Every married couple goes through tough times at some point in their lives. From financial instability and stressful careers to infidelity and communication issues. However, some married couples might face other difficult situations, such as substance abuse and addiction.
If your spouse is suffering from a drug or alcohol addiction, it can be tough to know what to do. Sometimes, married couples who are affected by substance abuse end up separating or getting divorced. In fact, substance abuse is one of the leading causes of divorce in the United States.
However, divorce is likely not something you are interested in going through. While protecting your own mental health is extremely important, most people would prefer assisting their addicted spouse in finding professional help.
Being educated on how you can help a spouse with addiction can provide you with the tools you need to motivate them to enter a drug and alcohol rehab program.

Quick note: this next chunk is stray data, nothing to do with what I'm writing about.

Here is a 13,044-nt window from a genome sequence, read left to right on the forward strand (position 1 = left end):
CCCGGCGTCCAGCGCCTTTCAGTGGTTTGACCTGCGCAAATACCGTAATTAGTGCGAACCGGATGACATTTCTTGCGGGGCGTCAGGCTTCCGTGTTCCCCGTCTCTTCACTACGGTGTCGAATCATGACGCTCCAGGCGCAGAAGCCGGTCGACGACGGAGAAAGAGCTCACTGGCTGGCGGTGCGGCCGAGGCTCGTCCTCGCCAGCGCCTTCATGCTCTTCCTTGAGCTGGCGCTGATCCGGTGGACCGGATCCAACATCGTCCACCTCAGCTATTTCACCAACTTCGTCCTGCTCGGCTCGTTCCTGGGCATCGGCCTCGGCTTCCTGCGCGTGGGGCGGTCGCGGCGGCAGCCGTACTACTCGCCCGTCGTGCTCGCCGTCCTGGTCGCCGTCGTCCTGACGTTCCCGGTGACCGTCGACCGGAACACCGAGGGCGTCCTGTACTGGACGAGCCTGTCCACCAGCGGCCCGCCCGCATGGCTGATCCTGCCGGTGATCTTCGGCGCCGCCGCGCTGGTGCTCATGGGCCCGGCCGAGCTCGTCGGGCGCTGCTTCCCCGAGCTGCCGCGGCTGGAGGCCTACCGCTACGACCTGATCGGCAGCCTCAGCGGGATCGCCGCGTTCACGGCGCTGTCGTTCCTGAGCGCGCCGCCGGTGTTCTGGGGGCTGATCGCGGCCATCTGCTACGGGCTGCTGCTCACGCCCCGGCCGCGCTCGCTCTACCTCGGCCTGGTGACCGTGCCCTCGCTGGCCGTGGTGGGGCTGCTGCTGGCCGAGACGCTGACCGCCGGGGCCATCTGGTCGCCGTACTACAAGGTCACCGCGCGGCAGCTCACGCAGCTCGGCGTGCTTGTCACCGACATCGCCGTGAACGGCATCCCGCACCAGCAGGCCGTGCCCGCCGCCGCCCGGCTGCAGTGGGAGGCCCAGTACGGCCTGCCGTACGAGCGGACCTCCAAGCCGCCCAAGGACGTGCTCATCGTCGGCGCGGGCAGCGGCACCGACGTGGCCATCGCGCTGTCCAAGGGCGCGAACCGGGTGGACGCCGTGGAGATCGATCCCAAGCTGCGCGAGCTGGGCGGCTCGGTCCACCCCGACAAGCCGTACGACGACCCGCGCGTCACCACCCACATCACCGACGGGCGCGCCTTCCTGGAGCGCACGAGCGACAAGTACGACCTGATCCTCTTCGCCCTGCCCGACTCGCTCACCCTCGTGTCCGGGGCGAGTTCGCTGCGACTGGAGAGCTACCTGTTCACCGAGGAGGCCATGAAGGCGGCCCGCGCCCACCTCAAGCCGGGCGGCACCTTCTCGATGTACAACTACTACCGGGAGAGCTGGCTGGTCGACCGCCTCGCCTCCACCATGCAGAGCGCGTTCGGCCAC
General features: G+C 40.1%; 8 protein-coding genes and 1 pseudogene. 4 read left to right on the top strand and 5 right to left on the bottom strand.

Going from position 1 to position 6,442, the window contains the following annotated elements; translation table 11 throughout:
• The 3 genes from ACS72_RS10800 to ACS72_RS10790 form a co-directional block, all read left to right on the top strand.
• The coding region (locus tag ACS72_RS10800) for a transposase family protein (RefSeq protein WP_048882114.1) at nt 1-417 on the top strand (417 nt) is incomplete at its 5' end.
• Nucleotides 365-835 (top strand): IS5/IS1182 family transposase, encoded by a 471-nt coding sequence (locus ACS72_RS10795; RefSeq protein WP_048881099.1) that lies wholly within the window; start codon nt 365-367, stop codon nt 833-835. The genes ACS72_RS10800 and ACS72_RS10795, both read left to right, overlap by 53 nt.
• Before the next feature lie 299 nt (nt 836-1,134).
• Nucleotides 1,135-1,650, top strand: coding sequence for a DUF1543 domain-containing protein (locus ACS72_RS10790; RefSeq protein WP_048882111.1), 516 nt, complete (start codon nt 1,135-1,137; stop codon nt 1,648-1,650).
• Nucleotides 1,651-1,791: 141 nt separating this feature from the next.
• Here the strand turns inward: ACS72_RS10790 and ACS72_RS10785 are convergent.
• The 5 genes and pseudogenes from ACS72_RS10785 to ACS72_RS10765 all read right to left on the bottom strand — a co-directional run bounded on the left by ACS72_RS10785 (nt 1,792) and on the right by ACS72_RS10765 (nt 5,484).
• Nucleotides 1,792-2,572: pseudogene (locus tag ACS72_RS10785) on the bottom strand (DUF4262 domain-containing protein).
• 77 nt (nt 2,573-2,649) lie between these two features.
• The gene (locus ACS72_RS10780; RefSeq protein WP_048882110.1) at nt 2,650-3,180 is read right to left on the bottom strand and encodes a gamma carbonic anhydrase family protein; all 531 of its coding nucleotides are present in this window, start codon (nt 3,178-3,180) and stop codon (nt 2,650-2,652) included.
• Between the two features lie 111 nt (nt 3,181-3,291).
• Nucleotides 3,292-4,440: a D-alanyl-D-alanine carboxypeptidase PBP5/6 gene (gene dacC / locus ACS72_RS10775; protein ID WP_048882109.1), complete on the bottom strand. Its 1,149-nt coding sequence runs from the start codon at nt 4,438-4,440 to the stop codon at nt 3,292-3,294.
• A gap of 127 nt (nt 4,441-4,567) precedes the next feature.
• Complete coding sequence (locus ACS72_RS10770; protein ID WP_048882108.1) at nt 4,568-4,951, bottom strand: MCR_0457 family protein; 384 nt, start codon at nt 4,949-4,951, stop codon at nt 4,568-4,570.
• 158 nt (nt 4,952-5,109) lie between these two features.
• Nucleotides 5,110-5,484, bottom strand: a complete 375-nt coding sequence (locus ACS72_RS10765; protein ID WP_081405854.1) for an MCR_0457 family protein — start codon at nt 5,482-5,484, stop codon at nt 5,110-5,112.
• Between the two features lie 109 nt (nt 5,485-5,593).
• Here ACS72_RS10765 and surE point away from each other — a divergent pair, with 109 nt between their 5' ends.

Tips for Living With an Addicted Spouse
There are some cases where you must leave the relationship. For example, if your spouse’s addiction is causing them to engage in violence, emotional abuse, or doing illegal substances in your home, you should protect yourself first. However, if your addicted spouse is not putting you in harm’s way, there are some things you can do to make the situation easier for everyone involved.
If you are living with an addicted spouse, you can take the following steps:
- Reach out to family and friends for support
- Try to bring your addicted spouse to individual counseling or couples therapy
- Take care of your own mental health
- Educate yourself on the disease of addiction
- Remain patient and hopeful, as change does not happen overnight
- Set boundaries with your partner to protect your peace
- Do not avoid the issues you are facing while ensuring that you are not blaming, judging, or attacking your addicted spouse’s character